There’s a new Gallup survey on environmental issues that will trigger a round of cheers and jeers in the climate blogosphere, depending on where you align. The main finding:
With Earth Day about a month away, Americans tell Gallup they worry the most about several water-related risks and issues among nine major environmental issues. They worry least about global warming and loss of open spaces.
The responses, as they come in from the two representative climate camps, should be a study in confirmation bias. Take Anthony Watts’ take:
Translation: green dudes, you are losing the public attention. Be thankful for the whacked out messages from people like Al Gore, Jim Hansen, Bill McKibben, Tim Flannery, and Joe Romm, because without them these AGW worry numbers would be far higher.
Doubtful. The American public, a bit distracted by an epic economic collapse and various other natural calamities and wars, isn’t paying much attention to global warming these last few years.
Another reason, as Ezra Klein correctly points out, is that
it’s difficult to persuade people to act on climate change now: unlike the American health-care system or the war in Iraq or even poisoned drinking water, it’s not obviously killing anyone right now.
In its overview, Gallup also notes:
The current levels of public concern about various environmental problems are essentially unchanged from 2010. However, Americans are less worried today than they were 10 years ago about all eight issues Gallup measured in 2001.
Watts, in keeping with his thematic “whacked out” gloss, says that this is “despite the recent shrillness of the environmental message.”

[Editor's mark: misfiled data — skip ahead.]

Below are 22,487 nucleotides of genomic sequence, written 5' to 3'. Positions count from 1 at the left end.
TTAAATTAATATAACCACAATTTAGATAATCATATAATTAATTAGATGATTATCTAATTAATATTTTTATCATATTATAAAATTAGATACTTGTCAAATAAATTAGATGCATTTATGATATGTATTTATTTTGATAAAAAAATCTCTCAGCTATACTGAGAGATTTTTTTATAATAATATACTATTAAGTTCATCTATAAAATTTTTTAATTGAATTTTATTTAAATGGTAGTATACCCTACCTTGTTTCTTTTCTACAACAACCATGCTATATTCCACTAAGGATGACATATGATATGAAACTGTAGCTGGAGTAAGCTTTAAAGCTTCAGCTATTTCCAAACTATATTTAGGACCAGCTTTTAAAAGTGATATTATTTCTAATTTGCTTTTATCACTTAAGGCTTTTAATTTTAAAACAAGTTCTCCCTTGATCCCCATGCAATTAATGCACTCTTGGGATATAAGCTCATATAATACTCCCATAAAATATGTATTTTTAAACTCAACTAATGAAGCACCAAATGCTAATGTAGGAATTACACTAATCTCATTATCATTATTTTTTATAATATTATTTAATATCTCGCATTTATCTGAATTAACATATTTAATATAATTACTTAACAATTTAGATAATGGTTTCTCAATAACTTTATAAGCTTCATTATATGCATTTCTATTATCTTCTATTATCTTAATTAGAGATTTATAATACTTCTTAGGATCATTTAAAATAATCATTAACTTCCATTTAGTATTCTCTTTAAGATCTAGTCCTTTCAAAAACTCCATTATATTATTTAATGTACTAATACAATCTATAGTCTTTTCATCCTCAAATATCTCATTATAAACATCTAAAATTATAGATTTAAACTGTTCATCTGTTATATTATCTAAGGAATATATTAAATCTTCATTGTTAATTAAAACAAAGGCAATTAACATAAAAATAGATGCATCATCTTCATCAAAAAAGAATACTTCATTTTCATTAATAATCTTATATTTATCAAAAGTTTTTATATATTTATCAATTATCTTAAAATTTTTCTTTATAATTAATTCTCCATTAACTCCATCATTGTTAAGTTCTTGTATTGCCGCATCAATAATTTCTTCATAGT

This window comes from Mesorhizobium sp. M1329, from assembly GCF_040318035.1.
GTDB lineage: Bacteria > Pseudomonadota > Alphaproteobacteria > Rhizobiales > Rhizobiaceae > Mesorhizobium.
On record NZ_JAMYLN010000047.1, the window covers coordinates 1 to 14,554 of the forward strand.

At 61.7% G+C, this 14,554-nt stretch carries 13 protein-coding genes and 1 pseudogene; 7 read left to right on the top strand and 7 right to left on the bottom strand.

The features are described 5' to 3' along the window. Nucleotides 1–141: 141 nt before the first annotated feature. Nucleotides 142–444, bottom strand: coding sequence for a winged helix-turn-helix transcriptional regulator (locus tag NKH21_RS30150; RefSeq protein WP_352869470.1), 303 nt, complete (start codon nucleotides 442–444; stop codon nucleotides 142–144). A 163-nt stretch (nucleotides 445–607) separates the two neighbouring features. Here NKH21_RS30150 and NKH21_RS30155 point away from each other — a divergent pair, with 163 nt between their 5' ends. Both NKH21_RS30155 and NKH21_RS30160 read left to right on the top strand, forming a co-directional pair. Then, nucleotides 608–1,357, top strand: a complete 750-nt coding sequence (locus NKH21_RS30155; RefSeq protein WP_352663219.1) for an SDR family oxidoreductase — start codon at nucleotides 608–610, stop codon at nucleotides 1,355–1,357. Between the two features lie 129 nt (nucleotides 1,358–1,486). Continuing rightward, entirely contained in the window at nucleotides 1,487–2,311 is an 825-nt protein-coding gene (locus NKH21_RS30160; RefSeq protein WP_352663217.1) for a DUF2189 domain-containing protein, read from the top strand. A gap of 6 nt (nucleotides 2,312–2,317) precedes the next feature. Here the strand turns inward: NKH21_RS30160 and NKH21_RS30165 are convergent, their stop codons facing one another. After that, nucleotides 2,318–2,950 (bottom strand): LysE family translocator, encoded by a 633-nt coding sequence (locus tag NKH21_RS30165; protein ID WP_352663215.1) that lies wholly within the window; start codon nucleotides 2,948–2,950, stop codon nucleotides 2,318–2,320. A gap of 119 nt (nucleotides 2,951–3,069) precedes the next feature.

No. What he fails to mention is the larger context that Gallup next provides:
I’m waiting to hear from the other side of the spectrum that this latest poll is just more evidence that people are lacking all the facts on climate change–that the proper information isn’t getting to the public. (The zombie deficit model cannot be slain!) Anyone who wants to go to the mat again with that argument should leave a comment and I’ll devote another post this week addressing your case.
Global food security concerns are about to ratchet up:
“There’s a lot more money to be made in cotton right now,” said Ramon Vela, a farmer here in the Texas Panhandle, as he stood in a field where he grew wheat last year, its stubble now plowed under to make way for cotton. Around the first week of May, Mr. Vela, 37, will plant 1,100 acres of cotton, up from 210 acres a year ago. “The prices are the big thing,” he said. “That’s the driving force.”
Economists, agricultural experts and government officials are predicting that many farmers, both in the United States and abroad, will join Mr. Vela this year in chasing the higher profits to be made in cotton “” with consequences that could ripple across the globe.
“It’s good for the farmer, but from a humanitarian perspective it’s kind of scary,” said Webb Wallace, executive director of the Cotton and Grain Producers of the Lower Rio Grande Valley. “Those people in poor countries that have a hard time affording food, they’re going to be even less able to afford it now.”
Myriad factors determine food prices. Ethanol demand has pushed up corn prices. Wheat prices rose last year when Russia banned exports after drought devastated its crop.
Other global indicators are worrisome, too, according to this essay highlighted in The New Security Beat. But it contains an oft-repeated statistic that gives me pause:
Yet, when food prices fall, India’s small farmers suffer. Already crippled by debt and encumbered by water shortages, 200,000 of them have committed suicide over the past 13 years.